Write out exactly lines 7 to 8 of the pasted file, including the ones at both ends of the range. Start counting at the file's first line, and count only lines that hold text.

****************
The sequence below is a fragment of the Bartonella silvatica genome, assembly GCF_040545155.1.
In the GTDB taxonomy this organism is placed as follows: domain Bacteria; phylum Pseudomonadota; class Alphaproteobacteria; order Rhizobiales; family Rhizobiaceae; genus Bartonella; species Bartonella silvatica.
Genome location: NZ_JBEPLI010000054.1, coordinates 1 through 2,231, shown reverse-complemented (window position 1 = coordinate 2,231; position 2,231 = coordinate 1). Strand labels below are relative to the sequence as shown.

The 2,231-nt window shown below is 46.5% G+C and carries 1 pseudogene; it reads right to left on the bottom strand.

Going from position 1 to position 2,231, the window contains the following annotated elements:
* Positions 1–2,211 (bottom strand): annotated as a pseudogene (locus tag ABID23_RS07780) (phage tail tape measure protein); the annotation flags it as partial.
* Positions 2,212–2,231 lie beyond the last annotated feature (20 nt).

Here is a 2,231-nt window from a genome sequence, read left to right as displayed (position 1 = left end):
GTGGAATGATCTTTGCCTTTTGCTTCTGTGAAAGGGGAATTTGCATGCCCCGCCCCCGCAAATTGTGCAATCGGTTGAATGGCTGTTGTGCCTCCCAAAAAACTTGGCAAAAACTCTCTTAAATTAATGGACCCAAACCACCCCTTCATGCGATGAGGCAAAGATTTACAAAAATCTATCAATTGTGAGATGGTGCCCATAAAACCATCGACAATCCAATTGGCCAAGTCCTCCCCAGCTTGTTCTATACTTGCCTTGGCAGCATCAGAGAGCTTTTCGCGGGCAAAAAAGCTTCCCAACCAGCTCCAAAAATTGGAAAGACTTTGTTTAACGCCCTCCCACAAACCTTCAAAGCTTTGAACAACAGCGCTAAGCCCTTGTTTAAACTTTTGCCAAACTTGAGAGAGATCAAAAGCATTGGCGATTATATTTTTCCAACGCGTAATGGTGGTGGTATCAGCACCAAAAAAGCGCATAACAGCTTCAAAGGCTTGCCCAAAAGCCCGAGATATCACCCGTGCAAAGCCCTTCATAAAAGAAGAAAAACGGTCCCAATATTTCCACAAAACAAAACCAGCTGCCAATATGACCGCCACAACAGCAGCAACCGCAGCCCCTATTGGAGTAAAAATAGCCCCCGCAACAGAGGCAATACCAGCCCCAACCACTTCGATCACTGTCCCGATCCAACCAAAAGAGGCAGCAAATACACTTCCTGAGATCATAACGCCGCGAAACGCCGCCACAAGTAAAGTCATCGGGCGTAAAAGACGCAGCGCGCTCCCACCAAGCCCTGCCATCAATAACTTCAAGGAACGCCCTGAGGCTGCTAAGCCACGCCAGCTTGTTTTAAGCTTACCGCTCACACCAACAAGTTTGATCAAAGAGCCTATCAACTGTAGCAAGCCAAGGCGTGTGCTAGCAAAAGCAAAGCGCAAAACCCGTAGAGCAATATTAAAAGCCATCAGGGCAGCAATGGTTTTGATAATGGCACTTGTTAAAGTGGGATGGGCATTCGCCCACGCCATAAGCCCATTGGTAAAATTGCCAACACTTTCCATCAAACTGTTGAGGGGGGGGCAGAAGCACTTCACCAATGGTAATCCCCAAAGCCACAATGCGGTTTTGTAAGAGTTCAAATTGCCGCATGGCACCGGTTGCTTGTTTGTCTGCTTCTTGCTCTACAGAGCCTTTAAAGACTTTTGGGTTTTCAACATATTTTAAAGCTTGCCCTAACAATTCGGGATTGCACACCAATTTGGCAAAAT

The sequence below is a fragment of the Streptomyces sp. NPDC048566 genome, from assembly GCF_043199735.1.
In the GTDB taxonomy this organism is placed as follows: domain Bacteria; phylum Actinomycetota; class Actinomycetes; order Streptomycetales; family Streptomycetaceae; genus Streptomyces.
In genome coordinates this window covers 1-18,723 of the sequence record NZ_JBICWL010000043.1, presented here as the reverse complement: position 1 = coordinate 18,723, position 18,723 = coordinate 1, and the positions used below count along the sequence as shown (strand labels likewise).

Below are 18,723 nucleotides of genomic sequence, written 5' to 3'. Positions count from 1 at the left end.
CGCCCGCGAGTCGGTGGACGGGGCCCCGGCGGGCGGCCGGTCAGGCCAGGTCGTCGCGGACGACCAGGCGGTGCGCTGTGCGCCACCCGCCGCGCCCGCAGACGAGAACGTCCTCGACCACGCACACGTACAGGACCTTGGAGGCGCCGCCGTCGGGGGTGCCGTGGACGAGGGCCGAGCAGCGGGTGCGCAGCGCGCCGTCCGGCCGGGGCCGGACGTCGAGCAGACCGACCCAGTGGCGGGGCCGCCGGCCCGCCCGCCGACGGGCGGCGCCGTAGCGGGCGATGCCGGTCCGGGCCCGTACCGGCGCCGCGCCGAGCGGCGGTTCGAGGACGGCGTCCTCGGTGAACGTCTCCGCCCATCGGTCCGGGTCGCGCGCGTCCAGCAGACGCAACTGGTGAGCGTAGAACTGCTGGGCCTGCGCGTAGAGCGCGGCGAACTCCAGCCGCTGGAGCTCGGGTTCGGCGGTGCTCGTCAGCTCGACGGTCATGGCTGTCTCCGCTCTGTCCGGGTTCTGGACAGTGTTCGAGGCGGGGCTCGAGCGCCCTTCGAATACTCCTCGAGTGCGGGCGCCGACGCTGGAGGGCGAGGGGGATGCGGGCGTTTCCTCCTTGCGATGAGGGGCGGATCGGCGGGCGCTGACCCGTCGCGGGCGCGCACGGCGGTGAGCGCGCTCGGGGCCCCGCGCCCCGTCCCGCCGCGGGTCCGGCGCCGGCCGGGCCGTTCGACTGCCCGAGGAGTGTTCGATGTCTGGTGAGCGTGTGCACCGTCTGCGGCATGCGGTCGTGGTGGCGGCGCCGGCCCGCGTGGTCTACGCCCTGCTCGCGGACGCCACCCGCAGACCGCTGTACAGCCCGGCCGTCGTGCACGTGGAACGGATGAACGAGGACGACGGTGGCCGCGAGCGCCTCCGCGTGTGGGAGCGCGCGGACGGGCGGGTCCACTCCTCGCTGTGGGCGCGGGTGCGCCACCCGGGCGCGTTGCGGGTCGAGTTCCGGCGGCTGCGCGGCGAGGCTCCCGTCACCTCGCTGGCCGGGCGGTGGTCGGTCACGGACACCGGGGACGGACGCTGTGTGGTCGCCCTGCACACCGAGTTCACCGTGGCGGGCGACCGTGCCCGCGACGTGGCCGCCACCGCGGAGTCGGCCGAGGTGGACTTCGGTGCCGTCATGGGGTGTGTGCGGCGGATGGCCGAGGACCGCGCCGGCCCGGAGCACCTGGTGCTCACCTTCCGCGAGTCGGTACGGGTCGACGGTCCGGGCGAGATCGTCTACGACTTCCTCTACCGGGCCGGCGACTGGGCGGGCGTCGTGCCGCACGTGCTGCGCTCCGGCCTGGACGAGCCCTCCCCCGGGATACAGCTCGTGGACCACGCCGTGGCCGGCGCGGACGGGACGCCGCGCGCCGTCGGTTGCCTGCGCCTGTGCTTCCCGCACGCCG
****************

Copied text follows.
* Positions 2,212–2,231 lie beyond the last annotated feature (20 nt).

Here is a 2,231-nt window from a genome sequence, read left to right as displayed (position 1 = left end):